Senior Life

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Seniors warned about a scam to get cash

Dept. on Aging offers clues that someone may be victim of financial exploitation

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[January 16, 2013]  SPRINGFIELD -- Illinois Department on Aging Director John K. Holton, Ph.D., is warning seniors about an attempt to scam seniors and steal their money. The department is acting to alert Illinois seniors, based on a report by Springfield police that two elderly females fell victim to the scam.

In two recent cases, a man reportedly called and told the victims he works at their bank. He got the victims to share information from their bank statements and told them he believed a bank employee was stealing from their account. He asked for their help to catch the person. The man convinced the victims to make cash withdrawals from their accounts, then meet with him to give him the cash. The man got away with almost $7,000.

"Financial exploitation is the most common reported type of elder abuse. It's disgusting that there are people who target older adults in order to steal their money," said Holton. "A good rule of thumb is to never give anyone who calls on the phone, or sends email, personal information, including bank information."

In fiscal 2011 the state received 6,205 reports of suspected elder financial abuse and exploitation, which accounts for 57 percent of all reported cases of abuse against elders. Only 2.2 percent of those cases were reported by banks and other financial institutions.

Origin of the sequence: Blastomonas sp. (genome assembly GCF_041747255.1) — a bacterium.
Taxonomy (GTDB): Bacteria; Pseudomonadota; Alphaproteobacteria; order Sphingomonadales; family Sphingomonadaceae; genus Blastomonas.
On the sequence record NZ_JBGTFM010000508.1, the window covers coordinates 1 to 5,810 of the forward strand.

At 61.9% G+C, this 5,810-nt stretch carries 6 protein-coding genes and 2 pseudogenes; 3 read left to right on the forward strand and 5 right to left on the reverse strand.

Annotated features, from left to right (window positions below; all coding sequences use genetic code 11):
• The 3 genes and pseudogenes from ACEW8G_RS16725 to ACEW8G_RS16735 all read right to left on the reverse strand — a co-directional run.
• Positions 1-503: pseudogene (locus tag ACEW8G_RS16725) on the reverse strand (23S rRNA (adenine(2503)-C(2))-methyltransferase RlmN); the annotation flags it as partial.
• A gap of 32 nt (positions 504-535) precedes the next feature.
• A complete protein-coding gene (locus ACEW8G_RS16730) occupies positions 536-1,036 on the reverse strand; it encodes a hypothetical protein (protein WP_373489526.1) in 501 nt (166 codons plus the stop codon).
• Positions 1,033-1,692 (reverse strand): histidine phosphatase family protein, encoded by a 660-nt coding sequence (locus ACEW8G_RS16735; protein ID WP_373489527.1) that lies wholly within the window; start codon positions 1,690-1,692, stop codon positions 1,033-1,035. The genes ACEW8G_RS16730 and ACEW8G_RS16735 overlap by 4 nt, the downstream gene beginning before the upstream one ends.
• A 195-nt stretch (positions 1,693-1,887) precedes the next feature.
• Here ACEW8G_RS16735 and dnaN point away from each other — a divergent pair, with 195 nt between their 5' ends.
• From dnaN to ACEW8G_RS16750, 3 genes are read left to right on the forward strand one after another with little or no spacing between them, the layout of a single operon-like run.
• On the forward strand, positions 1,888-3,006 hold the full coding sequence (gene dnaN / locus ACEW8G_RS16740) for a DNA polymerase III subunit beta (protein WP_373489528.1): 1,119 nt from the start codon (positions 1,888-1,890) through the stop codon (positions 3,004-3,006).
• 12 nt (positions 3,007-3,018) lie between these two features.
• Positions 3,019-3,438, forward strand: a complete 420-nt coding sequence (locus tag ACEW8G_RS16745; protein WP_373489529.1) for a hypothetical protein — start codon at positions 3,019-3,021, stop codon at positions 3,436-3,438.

As a defense against predators who prey on financially vulnerable seniors, the Department on Aging administers the Bankers and Seniors Against Financial Exploitation training program, known as B* SAFE. The training is now required for staff at Illinois banks and credit unions, teaching them to identify and report suspicious circumstances. Since the training became a state regulatory requirement in 2011, several scams have been uncovered and prevented.

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Warning signs that a senior may be a victim of financial exploitation include sudden changes in bank accounts or banking practices; the inclusion of additional names on a senior's bank signature card; unauthorized withdrawals of the victim's funds, using the victim's ATM or credit card; large sums of money loaned with no repayment arrangement; abrupt changes in a will or other financial documents; excessive charges for residence or services; complaints of deception or theft of funds or property.

To learn more about preventing elder abuse and neglect, including financial exploitation, visit the Illinois Department on Aging website at Anyone who suspects that an older adult is being mistreated should call the Illinois Department on Aging 24-hour Elder Abuse Hotline at 1-866-800-1409.

[Text from Illinois Department on Aging file received from the Illinois Office of Communication and Information]

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